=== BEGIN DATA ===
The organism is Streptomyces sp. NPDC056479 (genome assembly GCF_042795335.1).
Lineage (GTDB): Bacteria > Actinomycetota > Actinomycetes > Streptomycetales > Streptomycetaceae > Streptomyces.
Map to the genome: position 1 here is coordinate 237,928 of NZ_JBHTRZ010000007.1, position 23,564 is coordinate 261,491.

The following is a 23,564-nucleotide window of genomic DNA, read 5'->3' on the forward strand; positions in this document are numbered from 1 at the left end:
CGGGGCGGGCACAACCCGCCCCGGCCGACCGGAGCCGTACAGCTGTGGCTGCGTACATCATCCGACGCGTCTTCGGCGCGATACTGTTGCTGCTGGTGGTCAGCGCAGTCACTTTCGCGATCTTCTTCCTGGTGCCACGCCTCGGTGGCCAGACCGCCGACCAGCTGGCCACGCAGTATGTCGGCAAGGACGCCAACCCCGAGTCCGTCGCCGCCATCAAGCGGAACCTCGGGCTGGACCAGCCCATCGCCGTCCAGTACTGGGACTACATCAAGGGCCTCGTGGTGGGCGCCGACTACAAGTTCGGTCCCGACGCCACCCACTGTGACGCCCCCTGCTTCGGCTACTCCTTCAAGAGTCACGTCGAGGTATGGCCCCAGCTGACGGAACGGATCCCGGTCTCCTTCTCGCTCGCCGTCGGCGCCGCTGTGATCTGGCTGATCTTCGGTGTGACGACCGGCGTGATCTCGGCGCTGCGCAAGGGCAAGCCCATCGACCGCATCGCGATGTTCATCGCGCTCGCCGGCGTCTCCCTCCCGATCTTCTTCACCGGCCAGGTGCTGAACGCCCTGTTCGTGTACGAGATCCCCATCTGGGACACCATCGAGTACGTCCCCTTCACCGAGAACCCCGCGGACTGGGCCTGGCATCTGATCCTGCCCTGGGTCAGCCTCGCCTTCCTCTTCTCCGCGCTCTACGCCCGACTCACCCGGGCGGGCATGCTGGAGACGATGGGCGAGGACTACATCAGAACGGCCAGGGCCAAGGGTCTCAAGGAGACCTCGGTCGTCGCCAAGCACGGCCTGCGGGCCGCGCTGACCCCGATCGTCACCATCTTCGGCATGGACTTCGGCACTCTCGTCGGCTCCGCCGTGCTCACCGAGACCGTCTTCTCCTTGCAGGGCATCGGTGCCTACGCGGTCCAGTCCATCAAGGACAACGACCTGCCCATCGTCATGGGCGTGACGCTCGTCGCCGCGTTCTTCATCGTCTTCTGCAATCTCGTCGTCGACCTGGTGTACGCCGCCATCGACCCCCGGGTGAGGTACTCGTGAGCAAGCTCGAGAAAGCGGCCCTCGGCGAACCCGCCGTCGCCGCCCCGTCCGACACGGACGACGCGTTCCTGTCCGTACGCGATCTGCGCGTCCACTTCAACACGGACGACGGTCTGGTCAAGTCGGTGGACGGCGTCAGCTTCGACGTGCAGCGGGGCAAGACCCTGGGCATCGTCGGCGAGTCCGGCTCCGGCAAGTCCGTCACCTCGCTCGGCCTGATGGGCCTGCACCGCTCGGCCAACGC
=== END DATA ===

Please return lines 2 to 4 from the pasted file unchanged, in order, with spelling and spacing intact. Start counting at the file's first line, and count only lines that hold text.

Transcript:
Lineage (GTDB): Bacteria > Actinomycetota > Actinomycetes > Streptomycetales > Streptomycetaceae > Streptomyces.
Map to the genome: position 1 here is coordinate 237,928 of NZ_JBHTRZ010000007.1, position 23,564 is coordinate 261,491.

The following is a 23,564-nucleotide window of genomic DNA, read 5'->3' on the forward strand; positions in this document are numbered from 1 at the left end: